Both the promissory notes and the related loan agreement included anti-assignment language providing that any transfer would be null and void unless the debtor provided its prior written consent. In spite of this restriction, the note holders transferred the notes to buyer without obtaining the debtor’s consent. When buyer filed a proof of claim based on the transferred notes, the debtor objected, arguing that the transfer was null and void because the debtor never consented.

Buyer first argued that the anti-assignment clause could not invalidate the transfer as a matter of Delaware law. In holding to the contrary, the court distinguished between anti-assignment clauses that merely limit a party’s “right” to assign from clauses that limit a party’s “power” to assign. Delaware courts will invalidate transfers under a contract where such contract includes an anti-assignment clause that provides any assignment made in violation of the clause will be null and void (e.g. limitation of “power” to assign), but will not invalidate transfers where the contract’s anti-assignment clause does not so provide (e.g. limitation of “right” to assign). The court held that the anti-assignment clauses in Woodbridge properly restricted the noteholders’ power to assign the notes because they provided for voiding any transfer made in violation thereof. Thus, invalidation of the transfers pursuant to the anti-assignment clauses was proper.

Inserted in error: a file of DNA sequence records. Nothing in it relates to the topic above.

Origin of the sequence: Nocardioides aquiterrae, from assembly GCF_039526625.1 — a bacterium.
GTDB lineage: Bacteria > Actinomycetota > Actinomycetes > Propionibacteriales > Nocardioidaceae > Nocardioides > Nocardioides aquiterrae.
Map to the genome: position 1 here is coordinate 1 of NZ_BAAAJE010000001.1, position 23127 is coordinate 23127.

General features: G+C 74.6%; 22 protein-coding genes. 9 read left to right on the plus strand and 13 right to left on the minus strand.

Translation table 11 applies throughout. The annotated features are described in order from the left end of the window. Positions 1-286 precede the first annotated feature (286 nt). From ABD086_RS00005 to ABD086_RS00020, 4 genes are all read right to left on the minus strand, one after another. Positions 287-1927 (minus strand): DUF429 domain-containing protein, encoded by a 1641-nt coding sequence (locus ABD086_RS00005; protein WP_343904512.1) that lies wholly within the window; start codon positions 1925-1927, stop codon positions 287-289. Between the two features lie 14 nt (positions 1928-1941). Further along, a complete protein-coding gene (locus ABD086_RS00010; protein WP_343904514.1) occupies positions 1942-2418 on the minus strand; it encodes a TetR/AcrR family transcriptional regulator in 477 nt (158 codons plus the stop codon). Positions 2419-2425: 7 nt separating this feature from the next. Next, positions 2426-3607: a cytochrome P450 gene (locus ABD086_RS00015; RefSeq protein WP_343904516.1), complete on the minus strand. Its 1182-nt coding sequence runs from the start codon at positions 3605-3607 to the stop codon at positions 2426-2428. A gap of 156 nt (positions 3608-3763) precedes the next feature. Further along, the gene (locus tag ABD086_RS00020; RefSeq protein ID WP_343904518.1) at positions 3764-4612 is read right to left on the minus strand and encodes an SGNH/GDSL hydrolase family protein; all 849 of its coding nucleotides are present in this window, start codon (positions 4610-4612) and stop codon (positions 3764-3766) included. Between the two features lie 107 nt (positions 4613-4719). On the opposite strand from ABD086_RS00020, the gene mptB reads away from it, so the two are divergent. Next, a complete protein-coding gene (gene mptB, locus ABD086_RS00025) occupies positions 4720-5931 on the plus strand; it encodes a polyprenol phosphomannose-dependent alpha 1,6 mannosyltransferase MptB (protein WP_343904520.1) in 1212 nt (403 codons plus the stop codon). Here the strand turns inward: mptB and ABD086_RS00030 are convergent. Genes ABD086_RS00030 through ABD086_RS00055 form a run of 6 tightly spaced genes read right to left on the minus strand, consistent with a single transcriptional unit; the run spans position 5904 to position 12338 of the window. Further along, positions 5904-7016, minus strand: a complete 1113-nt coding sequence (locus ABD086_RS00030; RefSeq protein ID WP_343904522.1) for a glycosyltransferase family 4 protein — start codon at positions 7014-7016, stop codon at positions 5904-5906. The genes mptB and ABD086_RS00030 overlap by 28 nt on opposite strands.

Buyer next argued that the anti-assignment clauses unenforceable either because of debtor’s breach of the agreement or because of UCC §9-408. The court disagreed holding “it is axiomatic that a non-breaching party may not emerge post-breach with more rights than it had pre-breach.” Accordingly, the anti-assignment clause remained attached to the promissory notes because “neither the [assignors] nor any assignee were able to emerge post-breach with more rights than they had pre-breach.” The Court then found UCC §9-408, which invalidates provisions restricting assignment in grants of security interests, inapplicable because Contrarian was not granted a security interest in the promissory notes.